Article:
Today in Aviation: 64 Years Since The Munich Air Disaster

Photo sourced from Wikiwand

LONDON – 64 years ago today, the Munich Air Disaster took place, killing 23 people on board, including some members of Manchester United’s football club.

British European Airways Flight 609 took off with the “Busby Babes”, club supporters and journalists onboard from Belgrade Airport, Yugoslavia, and was to stop over in Munich on the way back to Manchester.

On departure from Munich, the Airspeed Ambassador AS-57 registered as G-ALZU, indicating that the boost pressure gauge was fluctuating as the plane reached full power.

RuthAS, CC BY 3.0, via Wikimedia Commons

The departure was abandoned, and the aircraft went back to make a second attempt, which was abandoned as well and resulted in passengers heading back to the airport lounge in Munich.

At that point, heavy snow had plagued the airport, with Manchester United sending messages to relatives back home making them aware that all flights had been canceled.

However, a solution had been made in regards to the boost surging in the engine, and suggestions were made to open the throttle more on departure.

Despite the fact that all flights had been canceled, United was keen to get back home to Manchester, meaning the passengers were called back to the aircraft 15 minutes after disembarkation.

Once everyone got on board, Captain James Thain and Captain Kenneth Rayment got the aircraft started once again and began their departure and final cockpit checks.

At 85 knots, the engine began to surge once again, with the crew pulling back the throttle marginally before pushing it forward again.

117 knots was marked as the V1 speed, where it would not be safe to abort the departure, but as they rose, the speed decreased from 117 to 112 and then 105 knots, with the crew now believing they won’t make it in the air.

G-ALZU then skidded off the end of the runway and crashed into the fence surrounding the airport and across a road before the port wing tore off and caught a house.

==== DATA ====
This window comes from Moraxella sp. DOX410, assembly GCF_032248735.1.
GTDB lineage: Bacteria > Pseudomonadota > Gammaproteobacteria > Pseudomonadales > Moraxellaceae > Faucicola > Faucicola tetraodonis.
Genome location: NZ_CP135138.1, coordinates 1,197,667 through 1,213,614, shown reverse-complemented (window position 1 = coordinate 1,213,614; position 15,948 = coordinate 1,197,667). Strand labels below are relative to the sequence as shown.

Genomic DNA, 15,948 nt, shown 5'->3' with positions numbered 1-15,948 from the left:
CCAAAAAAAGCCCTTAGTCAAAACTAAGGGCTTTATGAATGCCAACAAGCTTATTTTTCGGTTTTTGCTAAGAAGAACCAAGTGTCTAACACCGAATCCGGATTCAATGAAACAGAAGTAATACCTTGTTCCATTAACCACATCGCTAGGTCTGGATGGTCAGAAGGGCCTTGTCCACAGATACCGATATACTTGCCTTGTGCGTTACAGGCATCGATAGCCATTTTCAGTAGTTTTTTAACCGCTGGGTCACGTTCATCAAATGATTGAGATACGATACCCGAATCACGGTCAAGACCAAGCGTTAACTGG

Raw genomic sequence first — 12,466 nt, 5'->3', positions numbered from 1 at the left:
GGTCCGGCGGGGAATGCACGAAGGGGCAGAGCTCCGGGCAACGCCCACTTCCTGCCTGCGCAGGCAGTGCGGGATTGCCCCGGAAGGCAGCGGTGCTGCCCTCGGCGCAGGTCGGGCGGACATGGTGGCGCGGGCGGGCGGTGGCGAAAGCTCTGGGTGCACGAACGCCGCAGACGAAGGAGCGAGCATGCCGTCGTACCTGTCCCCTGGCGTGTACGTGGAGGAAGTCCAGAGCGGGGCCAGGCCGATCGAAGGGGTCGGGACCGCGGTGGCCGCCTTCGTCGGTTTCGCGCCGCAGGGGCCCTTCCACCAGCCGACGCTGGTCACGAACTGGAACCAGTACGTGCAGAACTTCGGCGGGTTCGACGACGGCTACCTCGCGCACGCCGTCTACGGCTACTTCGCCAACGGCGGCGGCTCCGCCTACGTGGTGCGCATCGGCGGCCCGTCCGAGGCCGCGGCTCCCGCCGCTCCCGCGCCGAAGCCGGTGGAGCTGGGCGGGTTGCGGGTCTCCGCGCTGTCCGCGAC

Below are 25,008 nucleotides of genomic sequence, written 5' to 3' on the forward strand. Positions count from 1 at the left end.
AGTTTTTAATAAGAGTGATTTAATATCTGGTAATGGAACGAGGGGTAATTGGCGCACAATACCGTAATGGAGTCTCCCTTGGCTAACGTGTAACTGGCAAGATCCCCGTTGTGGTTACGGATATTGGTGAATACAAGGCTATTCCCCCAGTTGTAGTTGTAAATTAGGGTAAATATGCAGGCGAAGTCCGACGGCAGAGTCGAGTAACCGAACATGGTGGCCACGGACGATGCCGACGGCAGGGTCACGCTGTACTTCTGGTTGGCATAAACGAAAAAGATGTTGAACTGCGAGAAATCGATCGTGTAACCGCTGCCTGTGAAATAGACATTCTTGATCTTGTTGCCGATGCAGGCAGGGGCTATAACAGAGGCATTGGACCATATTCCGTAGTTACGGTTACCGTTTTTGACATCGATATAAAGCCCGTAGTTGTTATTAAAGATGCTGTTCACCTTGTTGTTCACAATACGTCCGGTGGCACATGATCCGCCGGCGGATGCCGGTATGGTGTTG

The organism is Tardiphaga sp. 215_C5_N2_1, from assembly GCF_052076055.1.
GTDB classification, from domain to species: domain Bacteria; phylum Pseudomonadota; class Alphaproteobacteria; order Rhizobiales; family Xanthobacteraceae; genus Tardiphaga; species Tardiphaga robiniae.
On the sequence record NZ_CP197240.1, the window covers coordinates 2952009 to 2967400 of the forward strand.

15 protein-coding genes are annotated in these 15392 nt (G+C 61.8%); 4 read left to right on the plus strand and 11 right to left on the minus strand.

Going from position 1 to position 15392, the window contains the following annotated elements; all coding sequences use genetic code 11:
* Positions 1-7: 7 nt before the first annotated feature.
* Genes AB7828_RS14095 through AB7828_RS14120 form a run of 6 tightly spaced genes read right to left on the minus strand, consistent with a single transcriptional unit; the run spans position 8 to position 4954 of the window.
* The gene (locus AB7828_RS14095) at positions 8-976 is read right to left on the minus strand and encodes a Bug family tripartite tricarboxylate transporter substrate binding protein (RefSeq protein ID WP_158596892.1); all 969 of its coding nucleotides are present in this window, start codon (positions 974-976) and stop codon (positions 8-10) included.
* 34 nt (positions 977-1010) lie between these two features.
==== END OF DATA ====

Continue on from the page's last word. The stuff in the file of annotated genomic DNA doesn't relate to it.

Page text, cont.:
Out of the 44 occupants, 38 passengers and six were crew members. There were 23 fatalities onboard, 19 injuries, and 21 survivors from the whole ordeal.

On a personal note, especially as a Manchester United fan, I would like to express my condolences to the family of those lost United players including:

  • Players:
    • Geoff Bent
    • Roger Byrne
    • Eddie Colman
    • Duncan Edwards – He survived the crash but died in hospital 15 days later.
    • Mark Jones
    • David Pegg
    • Tommy Taylor
    • Billy Whelan
  • United staff:
    • Walter Crickmer – Club Secretary
    • Tom Curry – Trainer
    • Bert Whalley – Chief coach.

Two journalists onboard, being Frank Swift of The News of the World & Donny Davies of the Manchester Guardian also perished in the crash.

PeeJay2K3, CC BY-SA 3.0, via Wikimedia Commons

On top of this, my condolences go out to everyone else who was involved in this accident as well.

In all, it remains clear that this accident wasn’t just a big deal in the aviation world, but also in the football world as well, especially with the Busby Babes being very popular for their advances in football too.

I heavily encourage that if any of our readers are in the Manchester area, that they should visit Old Trafford to pay their respects.

Forever in our hearts!



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